- Oops!Something went wrong.Please try again later.
The songstress has been fighting accusations of infringement for years.
If you've been living under a rock these past few years, Taylor Swift has been accused of plagiarizing her 2014 hit single "Shake It Off." This week, she responded to the accusation in a new court filing.
According to Newsweek, the case was initially filed by Sean Hall and Nathan Butler, who accused Swift of lyrically ripping off their 2000 track "Playas Gon' Play," which was recorded by 3LW in 2017.
The following year district judge Michael W. Fitzgerald dismissed the case, saying the lyrics were too "banal" to be copyrighted and referencing several other songs that featured similar phrases, as reported by The Guardian. That dismissal was overturned in 2019, and now Swift is set to face a jury trial over the accusation.
On August 8, 2022, Swift submitted a written declaration ahead of the trial denying all allegations of copyright infringement, according to court documents obtained by Parade.com.
In separate signed statements, Swift and her mother Andrea both said that the singer had had little to no exposure to popular music growing up, and that neither had heard of 3LW or their song until after being made aware of the lawsuit, several years after "Shake It Off" was written.
"I did not work outside the home during Taylor's childhood and have direct, personal knowledge of the music to which she was exposed growing up," Andrea wrote. She said she monitored not only the music Swift listened to but the TV that she watched, which was already limited due to school and extracurriculars. The music Swift consumed was primarily country and musical theater, per her mother, who also said she didn't allow Swift to watch MTV until she was 13 or 14. By the time Swift started getting into pop music, Andrea says her consumption was still "sparing" due to rehearsal and performance scheduled.
In Swift's defense, the songwriter also revealed new details about the songwriting process for the 1989 lead single. She co-wrote "Shake It Off" in February 2014 with Max Martin and Shellback. "I wanted to write a song that would help me cope with stresses in my life," she wrote. She also wanted the song to make people get up and dance. "With that in mind, Shellback created a drum beat and Max Martin, Shellback, and I began collaboratively improvising musical lines to the drum beat." She said she leaned into the idea of not only shaking negativity off but also shaking as it related to dancing.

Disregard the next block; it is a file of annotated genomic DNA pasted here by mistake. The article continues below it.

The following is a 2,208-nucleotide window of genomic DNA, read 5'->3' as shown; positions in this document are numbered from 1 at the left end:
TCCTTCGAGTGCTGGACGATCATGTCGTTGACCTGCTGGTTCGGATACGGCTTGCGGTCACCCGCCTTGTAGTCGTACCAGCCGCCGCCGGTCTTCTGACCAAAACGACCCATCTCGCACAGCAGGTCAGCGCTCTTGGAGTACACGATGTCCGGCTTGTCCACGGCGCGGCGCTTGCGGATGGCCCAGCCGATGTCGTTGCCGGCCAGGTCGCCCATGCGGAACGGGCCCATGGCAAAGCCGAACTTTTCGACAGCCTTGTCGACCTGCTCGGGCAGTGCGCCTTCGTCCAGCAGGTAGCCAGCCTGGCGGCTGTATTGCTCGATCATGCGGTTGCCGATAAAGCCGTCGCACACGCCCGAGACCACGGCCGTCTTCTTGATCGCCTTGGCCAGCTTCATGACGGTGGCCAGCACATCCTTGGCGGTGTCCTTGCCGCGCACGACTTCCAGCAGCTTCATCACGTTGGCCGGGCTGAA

As such, she confirmed that the lyrics to "Shake It Off" were written entirely by her, about "independence and 'shaking off' negative personal criticism through music and dance" based on how she had learned to shake things off and focus on her music. Especially "unrelenting public scrutiny of my personal life, 'clickbait' reporting, public manipulation, and other forms of negative personal criticism…"
Swift also referenced commonly heard phrases that she included in the lyrics. "Prior to writing 'Shake It Off' I had heard the phrases' players gonna play' and 'haters gonna hate' uttered countless times to express the idea that one can or should shrug off negativity." She remembered hearing those phrases as far back as elementary school, likening them to the phrase "take a chill pill," among others, and noted several other songs, films, and other works that included similar wording.
According to The Guardian, Hall and Butler released a statement in response, saying, "This is defendants' fourth attempt to make these claims go away, so defendants' labeling them as baseless rings hollow at this point." This isn't the first lawsuit filed against Swift for the track, though. In 2015, a judge threw out a similar suit from Jesse Braham that alleged Swift had ripped off his 2013 song "Haters Gone Hate."